See, a while ago, ATA changed the name of its accreditation system to "certification", which was a bad move in my opinion because it creates confusion about what the function of ATA accreditation is. Now, when clients are in need of a certified translation, they think that specifically a "certified" ATA translator can provide it. But the fact is that (in the USA, but depending on state laws) anyone can create a certified translation, and the ATA "certification" has absolutely nothing to do with certified translation.

As to the original question of whether only the translator can certify a translation, well, IANAL, but perhaps it's telling that the example certification mentioned on the USA's foreign affairs ministry's web site does not specifically say "I did this translation, and it is accurate" but rather "I'm a translator, and this translation is accurate":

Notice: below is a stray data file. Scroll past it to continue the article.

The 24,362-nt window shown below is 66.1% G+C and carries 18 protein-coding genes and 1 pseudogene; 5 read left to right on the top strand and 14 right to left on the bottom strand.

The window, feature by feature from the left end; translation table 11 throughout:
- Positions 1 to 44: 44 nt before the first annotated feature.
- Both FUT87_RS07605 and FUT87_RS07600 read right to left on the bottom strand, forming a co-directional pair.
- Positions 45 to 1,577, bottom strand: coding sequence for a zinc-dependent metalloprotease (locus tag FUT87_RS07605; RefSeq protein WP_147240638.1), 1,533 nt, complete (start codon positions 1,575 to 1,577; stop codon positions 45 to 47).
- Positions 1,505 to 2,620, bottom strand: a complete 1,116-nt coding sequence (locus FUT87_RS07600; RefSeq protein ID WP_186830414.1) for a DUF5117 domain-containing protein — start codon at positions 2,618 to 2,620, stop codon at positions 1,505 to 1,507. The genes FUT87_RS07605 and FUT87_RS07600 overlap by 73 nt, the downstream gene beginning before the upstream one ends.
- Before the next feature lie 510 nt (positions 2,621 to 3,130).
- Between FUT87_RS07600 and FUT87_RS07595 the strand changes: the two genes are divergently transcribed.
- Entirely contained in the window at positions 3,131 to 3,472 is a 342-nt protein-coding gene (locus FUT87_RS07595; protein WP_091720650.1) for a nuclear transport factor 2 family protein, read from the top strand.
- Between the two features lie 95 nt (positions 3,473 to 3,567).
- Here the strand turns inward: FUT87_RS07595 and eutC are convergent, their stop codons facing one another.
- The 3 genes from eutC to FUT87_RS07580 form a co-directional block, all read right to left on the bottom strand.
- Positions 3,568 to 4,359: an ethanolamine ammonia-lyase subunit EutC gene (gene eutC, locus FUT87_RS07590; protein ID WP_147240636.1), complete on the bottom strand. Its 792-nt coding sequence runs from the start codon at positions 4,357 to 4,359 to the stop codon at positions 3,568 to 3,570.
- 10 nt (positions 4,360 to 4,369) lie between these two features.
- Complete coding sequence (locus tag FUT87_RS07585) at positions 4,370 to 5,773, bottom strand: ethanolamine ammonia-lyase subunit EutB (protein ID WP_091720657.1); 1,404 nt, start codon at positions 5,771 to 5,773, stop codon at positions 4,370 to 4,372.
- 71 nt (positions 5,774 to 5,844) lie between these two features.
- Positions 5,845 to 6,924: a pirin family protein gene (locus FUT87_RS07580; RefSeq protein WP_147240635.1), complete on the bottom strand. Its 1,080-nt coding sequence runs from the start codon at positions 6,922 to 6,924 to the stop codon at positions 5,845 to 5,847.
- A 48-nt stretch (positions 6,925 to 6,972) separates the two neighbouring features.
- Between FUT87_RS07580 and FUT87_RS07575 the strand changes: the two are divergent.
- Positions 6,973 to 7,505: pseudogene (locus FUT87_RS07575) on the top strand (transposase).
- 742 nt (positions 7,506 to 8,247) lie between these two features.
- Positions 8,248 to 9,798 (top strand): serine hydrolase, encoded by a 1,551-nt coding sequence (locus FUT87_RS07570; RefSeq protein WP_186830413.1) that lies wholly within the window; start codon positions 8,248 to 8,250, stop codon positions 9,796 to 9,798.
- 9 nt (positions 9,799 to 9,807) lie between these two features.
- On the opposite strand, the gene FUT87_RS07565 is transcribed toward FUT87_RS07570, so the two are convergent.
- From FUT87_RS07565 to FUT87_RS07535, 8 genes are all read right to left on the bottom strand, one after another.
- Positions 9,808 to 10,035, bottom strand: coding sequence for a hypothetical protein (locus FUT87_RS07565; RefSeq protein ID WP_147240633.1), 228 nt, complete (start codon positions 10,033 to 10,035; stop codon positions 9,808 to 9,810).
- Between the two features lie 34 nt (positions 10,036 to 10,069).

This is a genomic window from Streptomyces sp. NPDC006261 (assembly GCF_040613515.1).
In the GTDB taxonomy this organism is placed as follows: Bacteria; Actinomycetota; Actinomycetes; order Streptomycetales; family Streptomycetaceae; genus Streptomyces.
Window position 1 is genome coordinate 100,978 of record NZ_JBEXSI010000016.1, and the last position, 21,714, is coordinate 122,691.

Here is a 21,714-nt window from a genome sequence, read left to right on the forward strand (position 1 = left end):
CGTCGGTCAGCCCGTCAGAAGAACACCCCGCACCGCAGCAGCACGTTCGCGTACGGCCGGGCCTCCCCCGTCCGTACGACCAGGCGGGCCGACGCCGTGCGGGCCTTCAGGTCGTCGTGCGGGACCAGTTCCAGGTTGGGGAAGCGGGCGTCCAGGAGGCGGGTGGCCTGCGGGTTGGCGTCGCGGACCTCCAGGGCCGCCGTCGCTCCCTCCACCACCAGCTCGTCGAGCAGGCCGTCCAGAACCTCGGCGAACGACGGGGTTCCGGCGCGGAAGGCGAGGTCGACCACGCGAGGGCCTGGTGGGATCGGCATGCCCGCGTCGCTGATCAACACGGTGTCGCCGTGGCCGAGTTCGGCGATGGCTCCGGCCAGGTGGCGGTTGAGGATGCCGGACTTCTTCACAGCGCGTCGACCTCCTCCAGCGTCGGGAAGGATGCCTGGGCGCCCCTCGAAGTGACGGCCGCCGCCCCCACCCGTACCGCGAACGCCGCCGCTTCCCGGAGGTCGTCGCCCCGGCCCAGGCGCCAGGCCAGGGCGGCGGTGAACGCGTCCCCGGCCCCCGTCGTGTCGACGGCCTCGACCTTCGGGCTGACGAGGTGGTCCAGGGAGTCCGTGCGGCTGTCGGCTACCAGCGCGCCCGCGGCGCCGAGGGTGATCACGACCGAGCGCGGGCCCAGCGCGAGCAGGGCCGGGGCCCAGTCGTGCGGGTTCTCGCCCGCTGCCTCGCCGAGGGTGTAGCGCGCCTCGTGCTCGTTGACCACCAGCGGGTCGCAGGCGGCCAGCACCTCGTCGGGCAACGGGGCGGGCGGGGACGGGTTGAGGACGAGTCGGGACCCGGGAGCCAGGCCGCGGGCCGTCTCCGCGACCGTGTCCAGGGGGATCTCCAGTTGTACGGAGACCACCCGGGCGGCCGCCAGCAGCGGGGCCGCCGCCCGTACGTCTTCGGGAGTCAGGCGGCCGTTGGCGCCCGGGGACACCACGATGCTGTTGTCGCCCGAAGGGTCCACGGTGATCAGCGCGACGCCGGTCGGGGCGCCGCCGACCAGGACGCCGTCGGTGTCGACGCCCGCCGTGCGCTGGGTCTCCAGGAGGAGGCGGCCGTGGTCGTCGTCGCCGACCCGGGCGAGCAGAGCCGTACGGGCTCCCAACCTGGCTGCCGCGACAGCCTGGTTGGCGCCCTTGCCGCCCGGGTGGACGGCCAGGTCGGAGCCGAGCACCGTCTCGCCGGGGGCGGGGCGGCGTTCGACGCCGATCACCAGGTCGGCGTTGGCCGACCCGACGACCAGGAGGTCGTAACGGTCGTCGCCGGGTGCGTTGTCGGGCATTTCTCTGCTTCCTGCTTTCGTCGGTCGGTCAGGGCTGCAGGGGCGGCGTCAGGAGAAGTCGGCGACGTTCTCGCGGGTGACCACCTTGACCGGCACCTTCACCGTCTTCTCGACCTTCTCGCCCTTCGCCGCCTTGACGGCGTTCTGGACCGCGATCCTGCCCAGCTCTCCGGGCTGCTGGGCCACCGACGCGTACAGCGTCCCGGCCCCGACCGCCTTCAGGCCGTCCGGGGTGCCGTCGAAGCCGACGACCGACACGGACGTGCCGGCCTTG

Certification by Translator
I [typed name], certify that I am fluent (conversant) in the English and ________ languages, and that the above/attached document is an accurate translation of the document attached entitled ______________________________.
Signature_________________________________
Date Typed Name
Address



[Edited at 2016-12-23 23:20 GMT]


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Tina Vonhof  Identity Verified
Canada
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I don't do it Dec 24, 2016

I'm not sure if it's unethical but my gut feeling tells me not to do it. I advise the client that the original translator needs to have it stamped and signed by a notary public or commissioner for oaths. Those are the people who do this in Canada, I don't know if similar 'officials' exist in other countries.

If the client says that this is impossible, for example if the original translator can no longer be contacted, I offer to do a new translation. In other words I only get a scan of the document, I don't want to see the existing translation, and I prepare a completely new certified translation. Needless to say I charge my usual fee for that but it has happened only once or twice.



[Edited at 2016-12-24 19:33 GMT]

[Edited at 2016-12-24 19:34 GMT]